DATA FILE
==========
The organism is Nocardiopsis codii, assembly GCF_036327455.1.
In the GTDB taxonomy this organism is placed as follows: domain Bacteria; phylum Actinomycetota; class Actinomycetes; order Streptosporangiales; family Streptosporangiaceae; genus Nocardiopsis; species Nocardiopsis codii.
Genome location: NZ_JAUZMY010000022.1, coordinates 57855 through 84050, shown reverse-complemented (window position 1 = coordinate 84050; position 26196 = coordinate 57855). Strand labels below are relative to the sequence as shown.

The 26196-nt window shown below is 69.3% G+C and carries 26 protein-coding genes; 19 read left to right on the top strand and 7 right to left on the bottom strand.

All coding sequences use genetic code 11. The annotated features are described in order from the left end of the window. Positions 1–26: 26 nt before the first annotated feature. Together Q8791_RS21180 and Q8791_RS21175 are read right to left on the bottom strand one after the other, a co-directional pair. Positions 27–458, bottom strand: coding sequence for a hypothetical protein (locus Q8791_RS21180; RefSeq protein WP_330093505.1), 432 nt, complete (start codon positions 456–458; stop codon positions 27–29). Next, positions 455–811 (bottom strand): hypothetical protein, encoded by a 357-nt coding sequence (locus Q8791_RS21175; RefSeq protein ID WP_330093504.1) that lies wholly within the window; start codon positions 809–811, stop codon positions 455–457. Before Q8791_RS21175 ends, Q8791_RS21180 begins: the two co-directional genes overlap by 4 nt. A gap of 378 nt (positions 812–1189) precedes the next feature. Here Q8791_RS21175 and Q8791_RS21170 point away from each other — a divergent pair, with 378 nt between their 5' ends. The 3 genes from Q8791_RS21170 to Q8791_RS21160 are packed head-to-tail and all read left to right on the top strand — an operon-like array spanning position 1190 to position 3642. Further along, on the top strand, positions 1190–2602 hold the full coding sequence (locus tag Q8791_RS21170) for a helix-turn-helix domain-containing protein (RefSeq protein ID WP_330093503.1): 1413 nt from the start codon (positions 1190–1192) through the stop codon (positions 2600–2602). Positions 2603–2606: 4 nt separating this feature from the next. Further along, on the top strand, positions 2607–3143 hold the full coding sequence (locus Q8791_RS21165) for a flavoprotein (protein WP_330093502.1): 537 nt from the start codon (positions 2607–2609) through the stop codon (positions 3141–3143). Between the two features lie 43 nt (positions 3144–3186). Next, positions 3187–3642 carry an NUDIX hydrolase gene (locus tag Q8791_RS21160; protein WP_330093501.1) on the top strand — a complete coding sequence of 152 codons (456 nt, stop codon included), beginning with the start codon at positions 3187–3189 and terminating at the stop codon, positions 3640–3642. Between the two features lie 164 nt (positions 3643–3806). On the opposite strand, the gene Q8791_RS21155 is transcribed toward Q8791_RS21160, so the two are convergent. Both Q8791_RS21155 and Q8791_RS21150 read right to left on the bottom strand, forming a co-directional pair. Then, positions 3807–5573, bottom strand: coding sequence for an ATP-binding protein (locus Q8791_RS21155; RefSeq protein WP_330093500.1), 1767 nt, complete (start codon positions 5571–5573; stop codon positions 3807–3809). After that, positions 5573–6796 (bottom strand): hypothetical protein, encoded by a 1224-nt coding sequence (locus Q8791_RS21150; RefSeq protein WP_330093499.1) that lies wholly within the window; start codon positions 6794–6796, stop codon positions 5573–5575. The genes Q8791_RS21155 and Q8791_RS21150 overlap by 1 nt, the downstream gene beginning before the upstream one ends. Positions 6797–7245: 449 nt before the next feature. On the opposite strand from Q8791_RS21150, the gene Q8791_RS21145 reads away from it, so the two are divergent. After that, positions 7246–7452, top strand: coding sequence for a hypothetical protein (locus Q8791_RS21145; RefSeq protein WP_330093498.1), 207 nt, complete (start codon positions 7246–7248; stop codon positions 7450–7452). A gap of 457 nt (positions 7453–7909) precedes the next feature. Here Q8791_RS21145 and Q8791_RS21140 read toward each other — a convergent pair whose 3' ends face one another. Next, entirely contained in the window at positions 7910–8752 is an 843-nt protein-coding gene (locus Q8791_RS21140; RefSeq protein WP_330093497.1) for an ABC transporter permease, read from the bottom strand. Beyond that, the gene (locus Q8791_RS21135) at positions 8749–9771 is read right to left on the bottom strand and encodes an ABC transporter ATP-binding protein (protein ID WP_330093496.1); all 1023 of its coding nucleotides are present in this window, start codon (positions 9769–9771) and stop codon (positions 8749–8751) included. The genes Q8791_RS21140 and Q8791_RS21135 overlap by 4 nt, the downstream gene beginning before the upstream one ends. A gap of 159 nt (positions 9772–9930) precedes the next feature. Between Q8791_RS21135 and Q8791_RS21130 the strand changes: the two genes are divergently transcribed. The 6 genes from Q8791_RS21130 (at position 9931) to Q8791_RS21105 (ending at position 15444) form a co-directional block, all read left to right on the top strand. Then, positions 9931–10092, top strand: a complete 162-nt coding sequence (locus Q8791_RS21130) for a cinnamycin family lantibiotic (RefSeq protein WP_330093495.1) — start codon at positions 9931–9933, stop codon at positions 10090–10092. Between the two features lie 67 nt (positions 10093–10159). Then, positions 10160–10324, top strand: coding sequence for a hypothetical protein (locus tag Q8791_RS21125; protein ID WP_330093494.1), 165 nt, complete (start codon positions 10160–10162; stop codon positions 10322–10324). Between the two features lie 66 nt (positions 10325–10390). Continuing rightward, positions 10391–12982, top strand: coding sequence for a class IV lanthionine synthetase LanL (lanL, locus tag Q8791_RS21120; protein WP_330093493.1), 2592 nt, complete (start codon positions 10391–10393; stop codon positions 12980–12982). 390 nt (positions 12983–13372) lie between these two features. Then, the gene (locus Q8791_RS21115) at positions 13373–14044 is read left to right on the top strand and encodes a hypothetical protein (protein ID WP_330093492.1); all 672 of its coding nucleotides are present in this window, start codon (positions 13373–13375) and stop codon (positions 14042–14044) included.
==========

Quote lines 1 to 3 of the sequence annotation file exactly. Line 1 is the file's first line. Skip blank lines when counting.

The organism is Nocardiopsis codii, assembly GCF_036327455.1.
In the GTDB taxonomy this organism is placed as follows: domain Bacteria; phylum Actinomycetota; class Actinomycetes; order Streptosporangiales; family Streptosporangiaceae; genus Nocardiopsis; species Nocardiopsis codii.
Genome location: NZ_JAUZMY010000022.1, coordinates 57855 through 84050, shown reverse-complemented (window position 1 = coordinate 84050; position 26196 = coordinate 57855). Strand labels below are relative to the sequence as shown.